Example port


A port is either an input, an output, or an input/output, depending on the value of the "Port Type" attribute. Ports are represented graphically as arrows, with the position of the arrowhead relative to the component’s pin indicating whether it is an input or an output. In the case of an input, the arrowhead is located at the pin, in the case of an output, it is located on the opposite side of the pin.

Ports show the current signal during simulation. Depending on the value of the attributes "Bit Width" and "Representation", different numbers of digits are required. Antares arranges the digits in blocks of 4 digits on top of each other, with lower digits at the bottom/right and higher digits at the top/left.

During simulation, inputs can be used like a switch, but only if they are part of the main circuits, i.e. the outermost circuit. If Antares would allow the user to change the signal of an input of a subcircuit, there would be a conflict with the signal passed to the input by the surrounding circuit.

Note that you can also use the keyboard to alter the signal of an input port. The digit that currently has the focus is highlighted with a dashed rectangle. The keys you can use to alter the input signal depends on the the value of the "representation" attributes: For binary representations, you can use the 0 and 1 keys, whereas for hexadecimal representation, you can use all keys from 0..9 and from A..F.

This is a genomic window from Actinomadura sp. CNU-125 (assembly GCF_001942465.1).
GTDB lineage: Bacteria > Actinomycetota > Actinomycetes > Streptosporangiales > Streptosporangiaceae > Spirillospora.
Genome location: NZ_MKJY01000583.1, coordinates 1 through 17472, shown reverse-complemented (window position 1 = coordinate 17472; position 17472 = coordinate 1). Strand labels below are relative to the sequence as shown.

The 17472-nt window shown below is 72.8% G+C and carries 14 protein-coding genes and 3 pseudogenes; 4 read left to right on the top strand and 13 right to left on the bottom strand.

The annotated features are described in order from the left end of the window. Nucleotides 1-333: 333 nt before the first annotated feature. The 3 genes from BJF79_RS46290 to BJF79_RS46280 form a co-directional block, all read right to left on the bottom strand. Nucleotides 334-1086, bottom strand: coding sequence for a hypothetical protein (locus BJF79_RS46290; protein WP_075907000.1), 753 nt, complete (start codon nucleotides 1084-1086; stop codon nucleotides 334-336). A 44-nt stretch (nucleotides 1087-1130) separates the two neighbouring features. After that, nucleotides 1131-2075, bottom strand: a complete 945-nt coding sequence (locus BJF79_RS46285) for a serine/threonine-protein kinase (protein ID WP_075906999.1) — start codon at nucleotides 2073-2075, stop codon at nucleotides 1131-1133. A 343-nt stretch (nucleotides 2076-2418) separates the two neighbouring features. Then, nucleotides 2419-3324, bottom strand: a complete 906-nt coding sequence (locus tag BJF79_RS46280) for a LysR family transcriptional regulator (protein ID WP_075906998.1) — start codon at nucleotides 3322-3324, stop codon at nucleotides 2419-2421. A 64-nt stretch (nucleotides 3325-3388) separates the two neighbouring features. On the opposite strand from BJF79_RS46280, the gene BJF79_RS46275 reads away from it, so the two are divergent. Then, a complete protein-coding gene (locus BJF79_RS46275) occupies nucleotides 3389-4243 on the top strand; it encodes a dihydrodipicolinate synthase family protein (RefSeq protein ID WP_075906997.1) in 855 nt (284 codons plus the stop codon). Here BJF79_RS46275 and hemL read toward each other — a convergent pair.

A port component has only one pin, the bit width of which is determined by the attribute "Bit Width".



The name of the port displayed on the opposite side of the pin. Antares uses the name to connect the pins of a subcircuit symbol to the ports of the subcircuit. For this reason the name must not be empty, and it must be unique within the subcircuit. For the same reason the name cannot be translated into multiple languages (at least in the current version of Antares).

Port Type

Defines whether the port is an input, an output, or both an input and an output.

Bit Width

The number of bits that can be transmitted simultaneously through this port.


Determines whether the value of the current signal is represented in binary or hexadecimal.


Defines the behavior of a port when used as a switch by the user during simulation. If this attribute is set, the port remains in its state when the mouse button is released.